Ballots ring in cash for Indian tourism (Election Tourism)

New Delhi, April 9: Election in the world’s largest democracy is ringing in cash for India’s tourism trade as tour operators and hoteliers are promoting the new theme-based holiday package.

Advertised as the ‘Kumbh Mela’ of elections, tour operators, online sales agents, speciality and niche guide-touring firms are also cashing in on the five-week-long election polling exercise.

“Election tourism is new a phenomenon which is fast gaining popularity. It is being marketed as an additional attraction to those who are already planning a trip or made their bookings for holidays in India,” Sharat Dhall, president, Yatra.com, told IANS.

“As it is a major world event and international attention is focussed on it, tourists have shown interest in extending their stay by adding major election battleground states and cities like Varanasi in their itinerary.”

According to Dhall, the addition of a few extra days’ stay can be managed within Rs.10,000-Rs.20,000 with high end facilities, and for as low as a couple of thousand rupees, to experience election season in places like Agra, Lucknow and Varanasi.

“Though election tourism is at a very initial stage it might generate an additional revenue of two-five percentage points in revenue in this elections.”

Ahmedabad-based firm Election Tourism India, which started to sell niche packages during Gujarat assembly polls in 2012, is expecting to attract around 2,000 foreigners to come for the 2014 general elections.

The package which is spread across seven days and six nights with a cost of $1,200 (Rs.75,000) without airfare, will take tourists to political rallies and show them local attractions at the same time.

“Nearly around 800 foreigners have confirmed their participation to come to India so far. They belong to Germany, France, the UK, Bahrain, Dubai, Egypt and China,” Manish Sharma of Election Tourism India told IANS from Ahmedabad.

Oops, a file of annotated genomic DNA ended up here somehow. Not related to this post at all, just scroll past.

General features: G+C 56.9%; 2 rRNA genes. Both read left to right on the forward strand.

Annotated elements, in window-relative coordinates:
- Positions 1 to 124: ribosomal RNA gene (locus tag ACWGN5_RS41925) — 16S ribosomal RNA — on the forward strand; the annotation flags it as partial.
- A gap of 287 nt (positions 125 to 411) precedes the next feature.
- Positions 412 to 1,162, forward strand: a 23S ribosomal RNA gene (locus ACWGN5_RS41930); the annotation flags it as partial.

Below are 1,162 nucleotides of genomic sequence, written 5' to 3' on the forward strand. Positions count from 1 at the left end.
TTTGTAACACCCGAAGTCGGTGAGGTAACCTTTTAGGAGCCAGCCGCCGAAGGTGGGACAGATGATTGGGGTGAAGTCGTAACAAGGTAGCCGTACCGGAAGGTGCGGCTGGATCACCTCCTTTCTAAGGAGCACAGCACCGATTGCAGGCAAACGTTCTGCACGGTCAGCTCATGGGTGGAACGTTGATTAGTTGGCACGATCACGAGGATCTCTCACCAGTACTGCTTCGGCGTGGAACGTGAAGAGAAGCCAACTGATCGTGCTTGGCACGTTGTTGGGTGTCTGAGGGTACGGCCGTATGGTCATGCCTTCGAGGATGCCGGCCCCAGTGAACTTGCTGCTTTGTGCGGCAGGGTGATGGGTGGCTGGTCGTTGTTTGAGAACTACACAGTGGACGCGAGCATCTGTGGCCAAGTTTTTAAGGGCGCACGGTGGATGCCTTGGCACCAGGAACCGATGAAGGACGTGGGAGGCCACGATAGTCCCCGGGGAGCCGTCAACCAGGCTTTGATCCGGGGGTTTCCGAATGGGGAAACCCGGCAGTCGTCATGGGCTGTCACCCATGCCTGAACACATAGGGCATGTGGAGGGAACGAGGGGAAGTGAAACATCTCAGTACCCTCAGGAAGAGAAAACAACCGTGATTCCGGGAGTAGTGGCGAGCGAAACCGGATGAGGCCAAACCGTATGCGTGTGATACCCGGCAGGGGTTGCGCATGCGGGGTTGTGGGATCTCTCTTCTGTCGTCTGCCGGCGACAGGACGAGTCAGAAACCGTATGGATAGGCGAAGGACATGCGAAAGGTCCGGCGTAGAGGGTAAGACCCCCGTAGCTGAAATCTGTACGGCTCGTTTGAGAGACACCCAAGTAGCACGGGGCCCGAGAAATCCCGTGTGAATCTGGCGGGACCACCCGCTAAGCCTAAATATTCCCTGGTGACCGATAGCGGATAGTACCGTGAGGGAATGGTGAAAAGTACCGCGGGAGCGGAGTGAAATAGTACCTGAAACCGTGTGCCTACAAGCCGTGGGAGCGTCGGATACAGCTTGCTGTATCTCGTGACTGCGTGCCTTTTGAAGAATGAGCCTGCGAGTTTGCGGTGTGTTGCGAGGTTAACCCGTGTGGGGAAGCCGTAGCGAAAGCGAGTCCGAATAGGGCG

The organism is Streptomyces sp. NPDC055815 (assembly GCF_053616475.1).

“We will be taking these tourists to political rallies, showing them how five-six lakh (500,000-600,000) people congregate in these places and how rallies are taken out in cities,” Sharma said adding that his company has tied up with the BJP to showcase its rallies in Delhi, Lucknow, Varanasi and Jaipur.

London-based firm Political Tours’ director Nicholas Wood told IANS about increasing numbers of inquiries related to Indian elections and people’s interests in travelling to India for this purpose.

“We’d love to cover the run up to the elections. We have covered the US elections; so this could definitely be an option in future. Like all our tours we try to provide a very real approach to people’s everyday problems as well as high level political analysis,” said Wood, whose company promotes theme tours like ‘London and the financial crisis tours’, ‘Libya tour – after the revolution’ and ‘China tours: growth and change’.

Other tour operators also claim to have observed a trend which indicates higher enquiries for ticket bookings and accommodation in major cities around their respective polling dates.

“With two of the biggest political personalities contesting from Varanasi, supporters of both the parties are thronging to Varanasi to boost their candidates. We tracked year-on-year growth of around 12 percent in hotel bookings for the city,” Mohit Gupta, chief business officer- holidays, MakeMyTrip, told IANS

Gupta’s views were corroborated by Pradeep Singh, a New Delhi-based guide who operates tours with international tourists from various nationalities from the national capital to Agra. “Tourists would earlier ask various questions on how to bargain in markets, or how to avoid beggers, cows and congested lanes. Now they seem to be more interested in knowing about election details, which shows that they are aware of the magnitude of things happening here,” he said.

“Posters, bill boards, advertisements in newspapers seem to have grabbed tourist attention. They even want to collect election campaigning caps as souvenirs,” said another who was accompanying a troupe of Korean tourists to Agra.

(Rohit Vaid can be contacted at rohit.v@ians.in)

IANS